“Nationwide, the number of high-poverty neighborhoods and the population living in them has risen at an alarming pace. After declining by more than one-fourth, from 3,417 to 2,510 between 1990 and 2000, the number of high-poverty census tracts has risen steadily,” Paul Jargowsky wrote for the Century Foundation. “In the 2005–09 ACS data, before the financial crisis took hold, high-poverty census tracts increased by nearly one-third, to 3,310 — nearly matching the 1990 figure. By 2009–13, an additional 1,100 tracts had poverty rates of 40 percent or more, bringing the total to 4,412. The overall increase in high-poverty census tracts since 2000 was 76 percent.”
A key component to Syracuse’s plight is the lack of Black-owned businesses. Areas such as the Upper Valley, which are predominately Black, have seen a steep bleed off of nonwhite-owned businesses since 1969, when the city ranked 72nd in poverty among the nation’s largest cities.
Syracuse fell victim to gentrification run amok. In the city’s earliest years, it celebrated a growth rate that exceeded that of even New York City. However, various factors, including the discovery of salt in Louisiana and Utah, slowed growth until it was nearly stagnant by World War II. As Southern Blacks settled into the area around the 15th Ward, many of the city’s white residents headed for the suburbs. This gave the Black-populated areas the designation of “slum lands” to property developers, as it had a collapsing real estate value.
“Racial barriers have created an overcrowded condition that many experts felt may someday lead to troubles,” the Syracuse Post-Standard reported in 1954.
Exploiting this weakened view on the Black neighborhoods and hoping that taking definitive action could restart the growth rate and make Syracuse one of the largest cities in the nation, Syracuse destroyed the 15th Ward in 1956 and erected the I-81 Downtown Bridge, an elevated freeway that bisects downtown Syracuse and the Upper Valley. This destroyed the tightly held Black city community without much interference from the city’s leadership; the city was willing to do whatever state and federal officials asked to secure funding.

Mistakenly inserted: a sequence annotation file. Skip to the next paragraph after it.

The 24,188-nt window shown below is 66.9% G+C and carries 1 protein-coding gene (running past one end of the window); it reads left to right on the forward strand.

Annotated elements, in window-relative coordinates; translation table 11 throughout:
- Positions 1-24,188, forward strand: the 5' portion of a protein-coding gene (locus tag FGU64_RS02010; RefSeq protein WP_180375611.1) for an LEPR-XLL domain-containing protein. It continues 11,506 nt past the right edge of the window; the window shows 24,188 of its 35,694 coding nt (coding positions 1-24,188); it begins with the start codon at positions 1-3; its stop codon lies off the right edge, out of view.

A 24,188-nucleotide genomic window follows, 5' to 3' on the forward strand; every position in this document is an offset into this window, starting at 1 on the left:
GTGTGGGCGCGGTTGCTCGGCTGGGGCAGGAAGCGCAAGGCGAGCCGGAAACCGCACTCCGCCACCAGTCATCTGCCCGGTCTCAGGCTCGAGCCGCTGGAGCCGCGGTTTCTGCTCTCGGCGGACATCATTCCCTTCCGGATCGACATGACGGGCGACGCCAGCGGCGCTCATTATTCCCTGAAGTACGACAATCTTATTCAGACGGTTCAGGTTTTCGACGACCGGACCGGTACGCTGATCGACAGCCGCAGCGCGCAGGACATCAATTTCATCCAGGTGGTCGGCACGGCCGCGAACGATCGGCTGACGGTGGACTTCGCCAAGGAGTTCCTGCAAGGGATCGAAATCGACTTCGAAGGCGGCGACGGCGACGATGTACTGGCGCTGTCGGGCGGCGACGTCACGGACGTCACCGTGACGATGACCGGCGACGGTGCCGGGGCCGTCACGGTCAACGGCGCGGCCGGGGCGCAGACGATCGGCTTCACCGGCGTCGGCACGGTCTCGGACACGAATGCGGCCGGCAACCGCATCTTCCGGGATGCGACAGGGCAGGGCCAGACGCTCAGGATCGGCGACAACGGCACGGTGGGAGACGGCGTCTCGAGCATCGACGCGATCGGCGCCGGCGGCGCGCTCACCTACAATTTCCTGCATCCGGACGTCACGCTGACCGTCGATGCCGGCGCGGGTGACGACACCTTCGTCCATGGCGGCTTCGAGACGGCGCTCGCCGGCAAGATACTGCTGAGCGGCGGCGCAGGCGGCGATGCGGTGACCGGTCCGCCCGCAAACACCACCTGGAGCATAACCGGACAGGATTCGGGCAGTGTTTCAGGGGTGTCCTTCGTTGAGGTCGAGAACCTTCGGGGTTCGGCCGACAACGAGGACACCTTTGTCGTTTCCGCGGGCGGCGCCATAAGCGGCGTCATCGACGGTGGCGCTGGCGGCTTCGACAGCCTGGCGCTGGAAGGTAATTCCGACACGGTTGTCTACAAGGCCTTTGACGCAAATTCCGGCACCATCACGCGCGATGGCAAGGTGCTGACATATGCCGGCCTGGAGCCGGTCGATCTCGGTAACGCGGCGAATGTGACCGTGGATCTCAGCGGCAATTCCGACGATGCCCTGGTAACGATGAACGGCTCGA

The sum effect was to push the Black population from the near downtown into the Southside, encouraging white flight. The very highway that was envisioned to bring residents into the city core would allow for residents to work in the city but live outside of it. The city’s population dropped from approximately 221,000 in 1950 to 144,000 as of 2014. Over the same timescale, the Black population increased tenfold.
Redlining, or the marking off of areas where African-Americans could not get home loans, made property ownership less of a possibility for Black residents, as did rental bans in specific neighborhoods. Worse, the white flight to the suburbs encouraged development around the city instead of in it. Despite the population of Onondaga County, where Syracuse is its county seat, not increasing since the 1970s, the county has seen 61 miles of new road development since 1961, 7,000 new housing units since 2000 and 12,500 acres added to the sanitary district.